Diocese of South Carolina Holds Convention
November 12, 2006

Resolution to seek Alternate Primatial Relationship passed

In This Issue:


Bishop Salmon explores chasm in The Episcopal Church

Bishop Salmon opened his address with a discourse on the powers of the bishop and diocese. He stated that the diocese alone has the power to perpetuate itself. Parish units do not exist and cannot live outside of their particular diocesan context in which the bishop is the final authority. He stated that The Episcopal Church "is a church of two minds, two churches under one roof". He asserts that PB Katharine refers to Jesus as a vehicle of the Divine implying Jesus is not God, but one way among others to know the Divine. Bishop Salmon stated that "the Cross of Jesus revels the nature of God uniquely, not one way among others". He concludes from this that there is "no way for our mission to go forward in the current disagreement" (within the Episcopal Church) therefore an Alternative Primatial Relationship has been requested within the Anglican Communion.


Resolution passes to seek Alternative Primatial Relationship.

A resolution empowering the Bishop and Standing Committee to determine the details and enter into an Alternative Primatial Relationship passed by voice vote. EFSC representatives estimated that perhaps 10% voted no. This is a strategy to involve another Primate in The Anglican Communion to act with and on behalf of the Diocese of South Carolina in lieu of functions that are performed by the Presiding Bishop. This is deemed necessary due to the deep chasm in scriptural understanding perceived by the ACN.


The emergence of several "mega" parishes has driven significant growth in the diocese.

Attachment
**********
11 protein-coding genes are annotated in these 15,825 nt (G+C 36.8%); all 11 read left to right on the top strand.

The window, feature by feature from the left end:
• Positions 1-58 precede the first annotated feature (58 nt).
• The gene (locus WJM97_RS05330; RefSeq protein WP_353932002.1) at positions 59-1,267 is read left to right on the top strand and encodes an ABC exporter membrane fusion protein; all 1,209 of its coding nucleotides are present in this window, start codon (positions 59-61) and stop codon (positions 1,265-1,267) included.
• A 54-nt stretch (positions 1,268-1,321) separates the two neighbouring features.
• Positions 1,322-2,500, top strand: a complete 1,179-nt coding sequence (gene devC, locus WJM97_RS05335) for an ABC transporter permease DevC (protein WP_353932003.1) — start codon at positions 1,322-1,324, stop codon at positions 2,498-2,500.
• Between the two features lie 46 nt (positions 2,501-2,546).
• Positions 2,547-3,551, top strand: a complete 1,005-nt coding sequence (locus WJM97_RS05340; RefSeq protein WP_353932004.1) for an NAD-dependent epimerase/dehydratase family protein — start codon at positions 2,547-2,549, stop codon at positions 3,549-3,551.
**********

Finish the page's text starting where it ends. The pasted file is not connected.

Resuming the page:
Statistics show that during the past 17 years the diocese has grown 27% in attendance and total parish income (NDBI) has tripled. Although 40 parishes have fewer than 100 average Sunday attendance and 23 have fewer than 50 attending , a few are very large. These large churches; St. Paul's Summerville, St Andrews Mt. Pleasant, Church of the Cross Bluffton and Holy Cross Sullivan's Island, have fueled much of the diocesan growth.

We can observe that disassociation of more of these mega churches, such as the departure of All Saints Pawleys Island to the AMiA ,would seriously diminish the diocese.

The questions being asked are: Can an Episcopal Diocese separate from and exist outside The Episcopal Church? and; Can a parish disassociate from its diocese? The answer varies based on interpretation of canon and civil law.


Bishop-elect Mark Lawrence comments on his advocacy of disassociation from the Episcopal Church.

Mark Lawrence cited statistics showing that The Episcopal Church has declined from 3.5 million in 1966 to 2.25 million in 2006. This led him to characterize the Episcopal Church as dying and comatose. He stated that the 2003 election of Bishop Gene Robinson revealed the Achilles heal of the Anglican Communion being an inability to deal with unilateral actions of members. He has called for a progressive reappraisal of the polity within the Anglican Communion. This would take the form of a more binding covenant within the worldwide Anglican Communion.

When asked by another Episcopal bishop if he, Mark Lawrence, intended to leave the Episcopal Church he related his response as, he will work at least as hard to stay in The Episcopal Church as his brothers and sisters in the House of Bishops work to keep The Episcopal Church in "covenanted" relationship with the World Wide Anglican Communion. This conditional response is the answer which he gave to the Diocesan Convention. It appears that support for the polity of the Episcopal Church is made dependent on acceptance of a new covenant, to be defined, within the Anglican Communion.


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